The pressure of working for a micromanaging boss can be intense. If you’re living with one, check out these tips collected by Janet Scarborough Civitelli.
July 16, 2013 at 8:29 pmA Big Bang! Penny has an epiphany.
The sitcom The Big Bang Theory is very popular with certain members of my family, namely my husband. (David worked for a while on the Caltech campus in Pasadena and appreciates geeky.)
David was catching up on reruns last week when he saw The Closure Alternative from last six. In this episode Penny (the aspiring actress, girlfriend of experimental physicist Leonard, and neighbor of theoretical physicist Sheldon) experienced an epiphany.
OK. I know that Penny is just a sitcom character. And I know that sitcom characters don’t have epiphanies, unless of course the writers write them into the script. That said, I found Penny’s realization insightful and thought you might too.
Penny had noticed the passion that her friends on the show felt for life — passion for television shows, for science, for technology. Penny wished she could experience the same enthusiasm in her life, but she couldn’t even muster enough excitement to go look for it.
Over dinner one evening, Penny explained to Leonard that she had experienced an epiphany. She realized that there was something that she was passionate about — her friends. “I’ve always had these plans. I’m going to be in movies and live this glamorous life and anything less than that wasn’t worth getting excited about,” she explained. But the insight delivered a new perspective. “I shouldn’t wait. I’ve got you. I’ve got Sheldon. These wonderful friends. My life is exciting right now.”
How true. How often do we lose sight of the excitement right in front of our noses because we’re so focused on something else somewhere else? I know I do. Thanks, Penny, for sharing your epiphany.
July 4, 2013 at 10:19 pmCan a tape measure spark a life-changing “aha” moment? Just ask Amy Boyle.
I remember as a kid playing with my dad’s retractable tape measure. I’d pull the tape all the way out, lock it into place, and then with a careful flick of my thumb release the lock and watch as the full length careened back inside the casing in no time flat.
For me a tape measure was a toy. For Amy Boyle, it was the catalyst for a life-changing “aha” moment, one that she would recall years later in a letter to the Edmonton Journal.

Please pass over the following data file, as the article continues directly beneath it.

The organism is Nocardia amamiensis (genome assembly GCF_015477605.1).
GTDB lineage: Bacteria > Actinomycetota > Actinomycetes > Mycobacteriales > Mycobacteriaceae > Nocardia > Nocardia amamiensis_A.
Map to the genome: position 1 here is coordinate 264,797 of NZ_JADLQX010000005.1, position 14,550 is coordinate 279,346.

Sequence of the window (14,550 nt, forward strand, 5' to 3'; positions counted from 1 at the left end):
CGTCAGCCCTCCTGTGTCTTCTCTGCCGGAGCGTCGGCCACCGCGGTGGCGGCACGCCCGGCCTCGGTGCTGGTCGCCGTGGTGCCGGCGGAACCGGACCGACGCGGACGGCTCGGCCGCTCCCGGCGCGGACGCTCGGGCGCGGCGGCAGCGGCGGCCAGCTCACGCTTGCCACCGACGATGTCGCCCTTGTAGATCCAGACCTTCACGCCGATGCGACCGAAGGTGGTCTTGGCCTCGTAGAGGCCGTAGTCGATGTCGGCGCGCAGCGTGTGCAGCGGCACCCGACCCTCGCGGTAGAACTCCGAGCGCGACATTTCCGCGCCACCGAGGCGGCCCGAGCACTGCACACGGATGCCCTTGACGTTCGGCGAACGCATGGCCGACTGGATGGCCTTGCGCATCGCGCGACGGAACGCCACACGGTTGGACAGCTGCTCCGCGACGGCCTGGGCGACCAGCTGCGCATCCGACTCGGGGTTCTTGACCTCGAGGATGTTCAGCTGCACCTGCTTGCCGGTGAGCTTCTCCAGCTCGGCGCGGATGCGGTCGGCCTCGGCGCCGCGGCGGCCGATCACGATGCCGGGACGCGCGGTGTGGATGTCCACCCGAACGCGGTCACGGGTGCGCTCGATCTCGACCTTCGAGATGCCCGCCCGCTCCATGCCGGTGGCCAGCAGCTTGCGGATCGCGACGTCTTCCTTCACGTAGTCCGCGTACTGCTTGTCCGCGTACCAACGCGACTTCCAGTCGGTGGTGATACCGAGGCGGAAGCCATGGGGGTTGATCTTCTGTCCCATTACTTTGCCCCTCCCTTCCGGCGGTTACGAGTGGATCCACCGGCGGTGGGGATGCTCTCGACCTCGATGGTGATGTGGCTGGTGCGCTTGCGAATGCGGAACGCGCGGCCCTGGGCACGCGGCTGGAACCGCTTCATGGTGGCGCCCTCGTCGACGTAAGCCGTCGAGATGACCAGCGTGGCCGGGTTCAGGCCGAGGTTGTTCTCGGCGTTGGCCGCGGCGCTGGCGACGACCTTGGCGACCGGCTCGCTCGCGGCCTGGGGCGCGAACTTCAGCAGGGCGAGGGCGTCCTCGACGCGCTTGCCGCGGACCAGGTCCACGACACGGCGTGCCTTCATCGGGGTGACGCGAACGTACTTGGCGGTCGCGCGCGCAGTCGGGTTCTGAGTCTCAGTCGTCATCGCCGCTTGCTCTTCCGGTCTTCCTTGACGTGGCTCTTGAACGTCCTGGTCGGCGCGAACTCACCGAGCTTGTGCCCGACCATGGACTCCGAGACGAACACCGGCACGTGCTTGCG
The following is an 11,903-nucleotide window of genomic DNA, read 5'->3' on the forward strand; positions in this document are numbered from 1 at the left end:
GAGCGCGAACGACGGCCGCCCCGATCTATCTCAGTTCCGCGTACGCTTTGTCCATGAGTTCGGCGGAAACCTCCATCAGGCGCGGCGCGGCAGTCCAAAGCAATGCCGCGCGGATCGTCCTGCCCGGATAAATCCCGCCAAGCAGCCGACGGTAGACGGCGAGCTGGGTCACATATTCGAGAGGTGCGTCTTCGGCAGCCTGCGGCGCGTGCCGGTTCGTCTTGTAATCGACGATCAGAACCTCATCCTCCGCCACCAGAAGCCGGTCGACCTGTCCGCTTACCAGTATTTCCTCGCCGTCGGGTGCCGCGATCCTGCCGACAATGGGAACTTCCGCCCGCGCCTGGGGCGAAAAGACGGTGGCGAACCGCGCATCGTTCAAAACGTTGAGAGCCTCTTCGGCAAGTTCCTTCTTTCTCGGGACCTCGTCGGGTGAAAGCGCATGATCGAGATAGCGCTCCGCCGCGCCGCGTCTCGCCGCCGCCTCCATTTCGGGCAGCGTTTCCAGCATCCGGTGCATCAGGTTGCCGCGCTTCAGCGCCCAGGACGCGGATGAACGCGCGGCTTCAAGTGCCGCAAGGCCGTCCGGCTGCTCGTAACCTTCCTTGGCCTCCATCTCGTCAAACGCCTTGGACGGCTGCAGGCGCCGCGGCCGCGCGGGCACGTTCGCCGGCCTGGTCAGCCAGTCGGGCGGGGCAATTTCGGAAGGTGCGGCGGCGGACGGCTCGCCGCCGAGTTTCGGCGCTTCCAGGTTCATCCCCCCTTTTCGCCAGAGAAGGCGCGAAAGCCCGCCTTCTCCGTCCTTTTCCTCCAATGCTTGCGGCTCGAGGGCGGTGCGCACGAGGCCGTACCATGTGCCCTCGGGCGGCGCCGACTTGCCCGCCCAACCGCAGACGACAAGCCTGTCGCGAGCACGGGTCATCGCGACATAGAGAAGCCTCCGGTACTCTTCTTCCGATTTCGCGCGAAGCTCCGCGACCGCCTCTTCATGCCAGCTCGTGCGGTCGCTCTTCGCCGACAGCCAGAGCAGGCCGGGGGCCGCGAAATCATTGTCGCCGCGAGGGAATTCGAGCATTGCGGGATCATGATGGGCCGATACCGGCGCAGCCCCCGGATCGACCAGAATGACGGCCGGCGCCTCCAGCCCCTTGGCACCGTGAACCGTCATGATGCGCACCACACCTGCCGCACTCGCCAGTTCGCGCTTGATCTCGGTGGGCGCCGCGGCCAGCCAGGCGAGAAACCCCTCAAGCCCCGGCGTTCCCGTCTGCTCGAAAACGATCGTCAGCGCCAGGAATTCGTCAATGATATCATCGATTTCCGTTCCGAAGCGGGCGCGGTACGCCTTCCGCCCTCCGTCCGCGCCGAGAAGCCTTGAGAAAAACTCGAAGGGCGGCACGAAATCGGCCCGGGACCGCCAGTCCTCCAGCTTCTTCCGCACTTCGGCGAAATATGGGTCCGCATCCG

Life was nothing but problems stacked upon problems. At seventeen years old, Amy was certain of it.
One day she shared her troubles, all of them, with her dad’s business partner. “Life’s too short to have complaints and problems,” he told Amy and encouraged her to think about the people who hadn’t had the privilege of living long enough to experience life’s challenges.
Amy didn’t buy it. Instead, she asked for proof.
The man pointed to a retractable measuring tape. He told Amy to extend the tape its full length and then to lock it into place. He instructed her to find her age on the ruler and, then, to look down the length to 70″ or 75,” a person’s average life span.
In an emotional flash of clarity Amy got the message. “Ever since then I have never taken anything for granted,” she wrote.
June 20, 2013 at 6:52 pmSurvey says…The top tips for the high school graduating class of 2013
My husband and I were in Virginia Beach last weekend for our nephew’s high school graduation. (Congratulations again, Cuyler!) My hometown of East Aurora, New York, will hold its ceremony this weekend. Some graduates turned their tassels almost a month ago.
Thank you again to all who responded to my one-question survey: As you think back to the “aha” moments you’ve had since graduating from high school, what is your top tip for the class of 2013?
Drum roll please. Here are the top three most frequent tips in a survey of more than 200 contacts and colleagues, ranging from recent grads to those who had been out of school for decades. As a bonus I’ve thrown in the most poignant tip and the laugh out loud funniest tip.
Let’s do this the David Letterman way. Shall we?
Tip #3 – Focus on your connections
As Anne Rogers (class of 1981) put it, “Always CONNECT with the people in your life! Whether it is university professors, cafeteria servers, people in your dorm, or the provost, learn their name and make sure they learn yours. We are all human, we are in this together, EVERYONE needs to connect.”
Tip #2 – Do what you love